When couples enter couples counseling, they often wonder if the therapist will “take sides,” by taking up the cause of one partner over the other. If the truth be told, each partner hopes the therapist will take their own side. But family therapists are taught to consider neither partner as the client. Their patient is the relationship itself. With that said, here are three remedies often prescribed to an ailing relationship.
1. Schedule a daily “we” bubble. All couples report fighting over in laws, money, sex, parenting, and domestic responsibilities, but the couples who are able to work through that stuff best are those who act and think as one mind. To create an environment for that one mind to grow, couples need a “we” bubble, a daily cocoon, to simply be together in routine and ritual. Your cocoon, may be a morning coffee together, an after-dinner stroll, or a bed-time cuddle. The key to building strength in a relationship is to bond every day.
2. Problem solve with the relationship in mind. Make decisions based on what’s good for the relationship rather than what’s good for one. Just as a therapist looks at the relationship as the patient, couples can be transformed by the mental mindset of solving problems through the lens of what’s best for both instead of one. Sometimes, it can be as simple as training your mind to refocus and with every conflict, asking yourself what’s really important here, and understanding that compromise can sometimes get you more in the long run.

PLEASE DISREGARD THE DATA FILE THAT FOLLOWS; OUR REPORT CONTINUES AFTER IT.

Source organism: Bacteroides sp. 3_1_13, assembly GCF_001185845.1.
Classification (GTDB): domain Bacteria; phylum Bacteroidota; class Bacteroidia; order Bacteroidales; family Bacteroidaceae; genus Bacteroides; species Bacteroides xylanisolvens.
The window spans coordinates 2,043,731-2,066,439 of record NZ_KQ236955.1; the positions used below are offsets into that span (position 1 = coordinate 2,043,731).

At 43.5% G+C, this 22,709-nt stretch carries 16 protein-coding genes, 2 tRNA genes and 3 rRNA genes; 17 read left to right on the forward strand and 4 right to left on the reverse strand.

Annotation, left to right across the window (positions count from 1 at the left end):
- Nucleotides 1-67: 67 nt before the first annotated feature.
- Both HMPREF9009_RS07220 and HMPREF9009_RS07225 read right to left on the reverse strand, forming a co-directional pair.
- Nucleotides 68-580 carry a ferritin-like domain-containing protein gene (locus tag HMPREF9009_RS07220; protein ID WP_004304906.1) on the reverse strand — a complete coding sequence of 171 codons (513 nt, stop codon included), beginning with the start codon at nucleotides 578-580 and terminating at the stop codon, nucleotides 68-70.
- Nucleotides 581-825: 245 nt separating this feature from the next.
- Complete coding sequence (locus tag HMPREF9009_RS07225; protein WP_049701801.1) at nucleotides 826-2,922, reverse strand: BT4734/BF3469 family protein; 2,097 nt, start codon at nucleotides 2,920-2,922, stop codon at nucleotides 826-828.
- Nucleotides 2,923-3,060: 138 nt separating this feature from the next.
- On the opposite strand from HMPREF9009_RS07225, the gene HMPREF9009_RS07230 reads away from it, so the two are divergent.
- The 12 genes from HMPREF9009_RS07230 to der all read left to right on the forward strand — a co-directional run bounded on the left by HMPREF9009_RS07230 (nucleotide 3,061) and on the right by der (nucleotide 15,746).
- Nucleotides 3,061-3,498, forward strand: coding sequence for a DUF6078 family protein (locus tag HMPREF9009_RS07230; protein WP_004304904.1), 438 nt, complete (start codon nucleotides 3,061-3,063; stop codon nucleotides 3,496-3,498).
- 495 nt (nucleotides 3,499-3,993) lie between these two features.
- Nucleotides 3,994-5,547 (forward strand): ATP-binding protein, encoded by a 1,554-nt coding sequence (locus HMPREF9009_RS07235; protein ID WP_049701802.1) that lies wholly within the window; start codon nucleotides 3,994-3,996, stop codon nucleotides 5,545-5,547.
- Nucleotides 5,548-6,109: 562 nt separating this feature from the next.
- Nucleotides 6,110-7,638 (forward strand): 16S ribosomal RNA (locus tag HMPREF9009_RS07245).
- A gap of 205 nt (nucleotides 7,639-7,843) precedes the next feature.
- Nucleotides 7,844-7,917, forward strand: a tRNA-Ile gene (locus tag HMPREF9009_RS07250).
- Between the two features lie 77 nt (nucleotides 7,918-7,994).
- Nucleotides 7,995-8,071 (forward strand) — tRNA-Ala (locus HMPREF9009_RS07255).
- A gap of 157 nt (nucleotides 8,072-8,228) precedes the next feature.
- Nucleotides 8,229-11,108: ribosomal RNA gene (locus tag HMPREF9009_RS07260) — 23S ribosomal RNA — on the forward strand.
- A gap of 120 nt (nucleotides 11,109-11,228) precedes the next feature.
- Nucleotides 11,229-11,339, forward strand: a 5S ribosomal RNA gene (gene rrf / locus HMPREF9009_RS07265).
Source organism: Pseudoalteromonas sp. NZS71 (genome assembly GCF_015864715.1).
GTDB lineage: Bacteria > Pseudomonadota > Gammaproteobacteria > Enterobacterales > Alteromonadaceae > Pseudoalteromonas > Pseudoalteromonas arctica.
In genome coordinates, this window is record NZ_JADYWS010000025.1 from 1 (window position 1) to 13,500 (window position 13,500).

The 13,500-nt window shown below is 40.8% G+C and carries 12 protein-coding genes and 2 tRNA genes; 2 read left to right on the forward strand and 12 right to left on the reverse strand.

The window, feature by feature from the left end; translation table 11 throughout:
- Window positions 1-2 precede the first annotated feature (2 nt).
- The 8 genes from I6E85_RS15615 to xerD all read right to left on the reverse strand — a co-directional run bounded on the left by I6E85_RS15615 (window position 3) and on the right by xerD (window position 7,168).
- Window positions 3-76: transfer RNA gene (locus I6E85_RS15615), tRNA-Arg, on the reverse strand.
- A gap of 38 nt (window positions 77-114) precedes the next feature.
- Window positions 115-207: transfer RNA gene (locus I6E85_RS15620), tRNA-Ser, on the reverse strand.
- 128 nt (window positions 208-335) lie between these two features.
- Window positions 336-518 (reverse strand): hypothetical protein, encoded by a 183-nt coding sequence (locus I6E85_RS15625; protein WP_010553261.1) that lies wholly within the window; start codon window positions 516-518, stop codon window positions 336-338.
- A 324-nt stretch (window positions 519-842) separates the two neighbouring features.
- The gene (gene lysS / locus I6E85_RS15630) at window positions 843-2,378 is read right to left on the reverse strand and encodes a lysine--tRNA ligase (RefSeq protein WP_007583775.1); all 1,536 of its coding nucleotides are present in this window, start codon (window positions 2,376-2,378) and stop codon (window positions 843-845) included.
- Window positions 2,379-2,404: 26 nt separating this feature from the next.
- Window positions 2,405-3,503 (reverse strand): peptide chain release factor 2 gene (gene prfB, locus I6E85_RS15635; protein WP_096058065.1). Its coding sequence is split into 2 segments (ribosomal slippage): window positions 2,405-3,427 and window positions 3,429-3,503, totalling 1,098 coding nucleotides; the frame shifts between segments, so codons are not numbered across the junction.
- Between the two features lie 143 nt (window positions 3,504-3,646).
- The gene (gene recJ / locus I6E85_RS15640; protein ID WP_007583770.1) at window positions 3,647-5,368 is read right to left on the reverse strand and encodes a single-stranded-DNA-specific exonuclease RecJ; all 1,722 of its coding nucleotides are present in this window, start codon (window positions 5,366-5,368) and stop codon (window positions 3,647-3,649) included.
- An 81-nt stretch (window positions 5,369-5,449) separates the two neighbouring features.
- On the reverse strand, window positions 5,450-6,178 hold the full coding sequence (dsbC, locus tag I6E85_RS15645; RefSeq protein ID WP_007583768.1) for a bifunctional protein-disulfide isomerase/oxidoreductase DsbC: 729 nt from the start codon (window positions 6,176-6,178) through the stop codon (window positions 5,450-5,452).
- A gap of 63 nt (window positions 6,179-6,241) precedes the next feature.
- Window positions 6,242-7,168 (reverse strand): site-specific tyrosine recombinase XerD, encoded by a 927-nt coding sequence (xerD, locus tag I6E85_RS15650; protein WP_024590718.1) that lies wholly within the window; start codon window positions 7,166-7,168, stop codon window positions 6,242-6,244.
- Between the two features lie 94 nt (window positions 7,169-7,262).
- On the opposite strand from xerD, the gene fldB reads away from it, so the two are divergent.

3. Join his or her cheer team. If a relationship is an exchange of care, there is probably no better kind of care than to be in your partner’s corner while he or she faces the stress of life. Think of yourself as the captain of your partner’s cheer squad. You might be surprised at how your entire relationship can be transformed by the addition of a few compliments, words of encouragement, and reminders of how loved they are.